World War II
Father (later Canon) Long took over the parish the day after war with Germany was declared in September 1939. He inherited the enormous debt of £10,000 which came with the new Hall and lament¬ed his lot. In an early letter, Cardinal Hinsley hoped Long was settling down and sent his blessings. He, the Cardinal, also added that there would be no Midnight masses at any churches at Christmas because of the night-time blackout.

But that was as nothing compared to the shock that was in store at the back end of the war. On 19 February 1944, a second bomb, far more serious than that of 1917, hit the church. It fell in Dukes Avenue alongside the church, severely damaging both it and the Presbytery. Rodger describes the scene, ‘although it was the middle of the night, parishioners were soon on hand clearing up debris in the church by the light of the burning gas main, and at 11 o’clock the next morning a Nuptial Mass was celebrated in the half-ruined church’. The western aisle of the church was walled off and remained in use for Mass despite the damage. In the meantime, following the bomb, Bolton Cottage, a house in Grove Park which Father Long had acquired on lease in 1943 as a Chapel of Ease, was purchased with the timely help of a gift of £500 from Cardinal Griffin. St Joseph’s Church was built on land adjoining Bolton Cottage in 1959.

The interior looking towards the High Road after a bomb fell in Dukes Avenue on 19 February 1944

New horizons
In 1953 Father William Wood (1953-1976) took over a parish that had long been in need of post-war fresh thinking. Father Wood had a daunting task on his hands. The church had to be rebuilt; the St Mary’s school buildings in Acton Lane were in a desperate condition, the Parish Hall had to be re¬established and the question of Grove Park and its relationship with Our Lady of Grace had to be resolved. To Father Wood’s great credit, on induction he set about restoring the church. To his chagrin St Joseph’s Grove Park was made a church in its own right in 1964 with its own parish priest.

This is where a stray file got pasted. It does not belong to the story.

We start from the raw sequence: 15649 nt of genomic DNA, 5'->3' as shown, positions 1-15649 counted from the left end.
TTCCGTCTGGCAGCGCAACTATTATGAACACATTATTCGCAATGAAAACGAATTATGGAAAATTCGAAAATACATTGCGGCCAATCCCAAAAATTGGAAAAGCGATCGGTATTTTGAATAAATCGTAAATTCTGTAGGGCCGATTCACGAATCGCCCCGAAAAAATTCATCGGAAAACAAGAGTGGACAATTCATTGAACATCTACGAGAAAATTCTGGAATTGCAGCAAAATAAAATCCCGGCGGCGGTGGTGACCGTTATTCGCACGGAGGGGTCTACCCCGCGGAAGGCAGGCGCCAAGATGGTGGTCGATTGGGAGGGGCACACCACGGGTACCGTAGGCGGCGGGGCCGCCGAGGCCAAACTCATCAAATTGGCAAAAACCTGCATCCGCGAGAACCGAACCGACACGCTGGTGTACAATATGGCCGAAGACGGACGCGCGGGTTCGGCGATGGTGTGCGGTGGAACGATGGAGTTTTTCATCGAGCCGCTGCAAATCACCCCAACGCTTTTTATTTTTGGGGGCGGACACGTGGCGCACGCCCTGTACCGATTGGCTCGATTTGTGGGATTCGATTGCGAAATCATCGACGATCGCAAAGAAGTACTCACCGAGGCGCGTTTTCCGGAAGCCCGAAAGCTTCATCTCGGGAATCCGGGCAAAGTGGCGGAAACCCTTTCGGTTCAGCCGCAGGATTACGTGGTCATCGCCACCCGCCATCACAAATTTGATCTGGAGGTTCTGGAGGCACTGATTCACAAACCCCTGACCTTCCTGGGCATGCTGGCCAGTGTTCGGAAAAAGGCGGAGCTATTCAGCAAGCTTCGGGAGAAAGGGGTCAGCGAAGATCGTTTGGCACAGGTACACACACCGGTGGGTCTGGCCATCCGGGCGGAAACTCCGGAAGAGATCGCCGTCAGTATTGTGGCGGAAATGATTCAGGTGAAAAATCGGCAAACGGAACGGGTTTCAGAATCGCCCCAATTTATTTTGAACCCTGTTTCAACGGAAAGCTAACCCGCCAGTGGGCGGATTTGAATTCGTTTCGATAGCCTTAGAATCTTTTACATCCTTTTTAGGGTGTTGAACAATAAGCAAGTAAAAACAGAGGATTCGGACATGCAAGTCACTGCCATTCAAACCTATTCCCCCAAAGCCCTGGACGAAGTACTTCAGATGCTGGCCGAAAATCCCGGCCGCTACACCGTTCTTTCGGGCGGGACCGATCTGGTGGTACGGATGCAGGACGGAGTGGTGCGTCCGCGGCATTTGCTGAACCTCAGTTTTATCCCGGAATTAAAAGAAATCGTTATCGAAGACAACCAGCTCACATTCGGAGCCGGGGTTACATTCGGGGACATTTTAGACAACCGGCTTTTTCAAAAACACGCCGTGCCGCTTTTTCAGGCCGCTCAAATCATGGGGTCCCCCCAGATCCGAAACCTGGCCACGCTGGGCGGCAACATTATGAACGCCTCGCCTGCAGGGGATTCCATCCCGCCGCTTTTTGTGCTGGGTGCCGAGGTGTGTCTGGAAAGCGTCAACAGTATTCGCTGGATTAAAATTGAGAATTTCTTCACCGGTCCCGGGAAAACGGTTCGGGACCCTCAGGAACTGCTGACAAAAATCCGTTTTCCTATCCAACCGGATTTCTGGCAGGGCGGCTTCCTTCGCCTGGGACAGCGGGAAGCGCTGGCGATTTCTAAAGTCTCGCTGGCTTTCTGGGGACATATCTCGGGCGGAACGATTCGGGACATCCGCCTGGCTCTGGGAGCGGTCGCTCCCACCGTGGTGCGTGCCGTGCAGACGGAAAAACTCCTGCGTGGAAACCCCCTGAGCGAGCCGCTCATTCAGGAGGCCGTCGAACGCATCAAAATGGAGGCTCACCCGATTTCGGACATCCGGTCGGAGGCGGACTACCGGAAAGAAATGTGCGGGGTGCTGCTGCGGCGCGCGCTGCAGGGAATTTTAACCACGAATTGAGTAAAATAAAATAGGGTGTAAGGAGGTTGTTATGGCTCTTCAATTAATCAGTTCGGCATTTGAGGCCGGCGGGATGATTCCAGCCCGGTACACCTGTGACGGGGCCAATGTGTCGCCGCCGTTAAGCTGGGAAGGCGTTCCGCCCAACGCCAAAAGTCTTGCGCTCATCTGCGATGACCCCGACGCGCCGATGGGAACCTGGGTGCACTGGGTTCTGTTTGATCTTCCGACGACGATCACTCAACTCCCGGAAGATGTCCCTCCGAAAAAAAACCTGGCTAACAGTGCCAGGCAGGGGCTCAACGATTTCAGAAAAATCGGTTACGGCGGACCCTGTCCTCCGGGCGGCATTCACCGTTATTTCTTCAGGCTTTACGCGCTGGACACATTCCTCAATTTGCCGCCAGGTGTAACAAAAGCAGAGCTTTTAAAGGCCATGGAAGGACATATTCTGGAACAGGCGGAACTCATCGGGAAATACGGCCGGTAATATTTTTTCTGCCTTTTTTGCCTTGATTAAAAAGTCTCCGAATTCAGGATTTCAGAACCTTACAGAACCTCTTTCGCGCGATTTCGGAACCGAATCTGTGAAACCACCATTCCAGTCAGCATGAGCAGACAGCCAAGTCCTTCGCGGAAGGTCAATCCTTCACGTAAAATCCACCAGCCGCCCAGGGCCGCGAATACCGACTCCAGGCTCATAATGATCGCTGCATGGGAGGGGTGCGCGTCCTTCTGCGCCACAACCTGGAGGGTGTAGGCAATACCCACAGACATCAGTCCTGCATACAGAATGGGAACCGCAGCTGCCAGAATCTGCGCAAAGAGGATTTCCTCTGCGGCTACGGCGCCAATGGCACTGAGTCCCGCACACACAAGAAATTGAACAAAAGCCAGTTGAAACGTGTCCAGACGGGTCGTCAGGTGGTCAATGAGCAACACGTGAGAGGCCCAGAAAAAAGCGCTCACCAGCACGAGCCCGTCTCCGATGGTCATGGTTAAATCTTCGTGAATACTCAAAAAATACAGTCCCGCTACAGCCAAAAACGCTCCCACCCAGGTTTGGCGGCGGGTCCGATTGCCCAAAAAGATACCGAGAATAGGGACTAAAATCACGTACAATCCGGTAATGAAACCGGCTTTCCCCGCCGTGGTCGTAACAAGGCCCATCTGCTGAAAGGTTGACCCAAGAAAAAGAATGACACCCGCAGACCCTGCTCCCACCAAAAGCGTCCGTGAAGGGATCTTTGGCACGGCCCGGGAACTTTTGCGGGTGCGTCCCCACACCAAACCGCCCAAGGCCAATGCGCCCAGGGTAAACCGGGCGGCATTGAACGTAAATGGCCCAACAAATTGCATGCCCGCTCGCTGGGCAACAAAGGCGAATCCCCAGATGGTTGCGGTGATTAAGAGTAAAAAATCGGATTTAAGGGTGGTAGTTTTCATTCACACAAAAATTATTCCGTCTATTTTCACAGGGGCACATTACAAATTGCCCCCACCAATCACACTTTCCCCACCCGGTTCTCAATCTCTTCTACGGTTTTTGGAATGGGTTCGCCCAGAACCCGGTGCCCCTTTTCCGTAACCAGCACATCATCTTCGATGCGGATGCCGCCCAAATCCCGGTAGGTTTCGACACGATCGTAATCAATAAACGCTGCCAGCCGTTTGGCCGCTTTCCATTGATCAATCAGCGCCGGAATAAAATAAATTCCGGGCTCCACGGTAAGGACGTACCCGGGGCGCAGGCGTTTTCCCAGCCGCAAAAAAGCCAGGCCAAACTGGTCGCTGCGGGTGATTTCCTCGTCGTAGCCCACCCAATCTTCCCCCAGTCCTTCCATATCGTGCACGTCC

Father Wood had also recognised that there was a need for a more modern and more central Parish Centre to replace the old. As a cautious man Father Wood could not bring himself to give the go-ahead for a new centre to be built on the old Express Dairy site (where the present Centre stands). That was left to his successor Father (later Canon) Peter Gilburt. Father Gilburt not only oversaw the building of the Parish Centre (opened in 1980) but the complete updating and renovation of the Presbytery.

In 2004, Monsignor James Curry, the present parish priest, led the celebration of the centenary of the consecration of the church in 1904, some 18 years after its opening, because a Roman Catholic church is only formally consecrated after all debts on the building have been paid. The festivities included a grand party, appropriately in Chiswick House, and a solemn Mass celebrated by the current Archbishop, Cardinal Cormac Murphy-O’Connor.

The story continues and reflects the changing demography of the area. The strong Irish connection remains together with the ever-increasing ethnic diversity.

Sources & Acknowledgements
Parish Archives
Commemorative Brochure to celebrate the opening of the Parish Centre (1980)
Parish Magazines, edited by John Whelan, 1990s
Chiswick by Warwick Draper, 1923, revised edition 1973
London Catholic Churches by A. Rottman, 1926
The Brentford and Chiswick Times

For this article I am indebted for the help I have received from Mgr James Curry (for the use of the archives), Canon Peter Gilburt, Carolyn Hammond (particularly for her invaluable editing of the text), the many parishioners who have contributed and above all Nicholas Rodger who permitted me to use and quote from his work.

Gilbert Hughes has been a parishioner of Our Lady of Grace for nearly 40 years. He was Parish Choirmaster for over nine years and subsequently Master of Ceremonies. Retiring as a senior civil servant, he has been involved as a Governor at Gunnersbury Catholic School, and is currently Chair of the Hounslow Schools Forum. His interests include local history and he is currently writing a full history of the Parish from 1848 to the present day to be published in 2008.